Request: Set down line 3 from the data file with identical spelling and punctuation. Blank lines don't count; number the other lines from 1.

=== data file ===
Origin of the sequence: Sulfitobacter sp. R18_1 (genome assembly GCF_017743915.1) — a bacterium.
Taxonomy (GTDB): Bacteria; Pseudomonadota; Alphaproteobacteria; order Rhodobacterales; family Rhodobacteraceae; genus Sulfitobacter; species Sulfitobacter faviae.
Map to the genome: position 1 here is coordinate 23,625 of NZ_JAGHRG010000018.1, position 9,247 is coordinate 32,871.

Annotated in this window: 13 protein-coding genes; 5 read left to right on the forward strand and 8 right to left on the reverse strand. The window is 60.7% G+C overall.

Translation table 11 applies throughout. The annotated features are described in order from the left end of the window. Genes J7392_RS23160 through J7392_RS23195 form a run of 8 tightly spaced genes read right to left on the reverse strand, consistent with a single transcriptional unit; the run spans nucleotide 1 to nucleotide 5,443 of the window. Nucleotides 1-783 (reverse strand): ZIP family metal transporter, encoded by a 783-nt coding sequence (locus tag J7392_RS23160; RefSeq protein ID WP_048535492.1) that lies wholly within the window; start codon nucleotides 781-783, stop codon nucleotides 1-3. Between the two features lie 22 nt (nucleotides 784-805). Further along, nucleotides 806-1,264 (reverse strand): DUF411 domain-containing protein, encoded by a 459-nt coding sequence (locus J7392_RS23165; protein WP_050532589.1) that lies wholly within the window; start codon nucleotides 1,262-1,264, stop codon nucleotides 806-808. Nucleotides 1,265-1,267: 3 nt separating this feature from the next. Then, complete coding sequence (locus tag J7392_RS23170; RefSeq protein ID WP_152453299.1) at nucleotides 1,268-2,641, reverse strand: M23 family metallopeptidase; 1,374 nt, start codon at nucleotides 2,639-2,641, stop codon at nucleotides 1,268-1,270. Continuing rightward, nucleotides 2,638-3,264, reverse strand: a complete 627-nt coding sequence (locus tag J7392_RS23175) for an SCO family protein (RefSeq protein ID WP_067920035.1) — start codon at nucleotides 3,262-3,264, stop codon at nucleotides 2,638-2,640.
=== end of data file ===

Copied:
Map to the genome: position 1 here is coordinate 23,625 of NZ_JAGHRG010000018.1, position 9,247 is coordinate 32,871.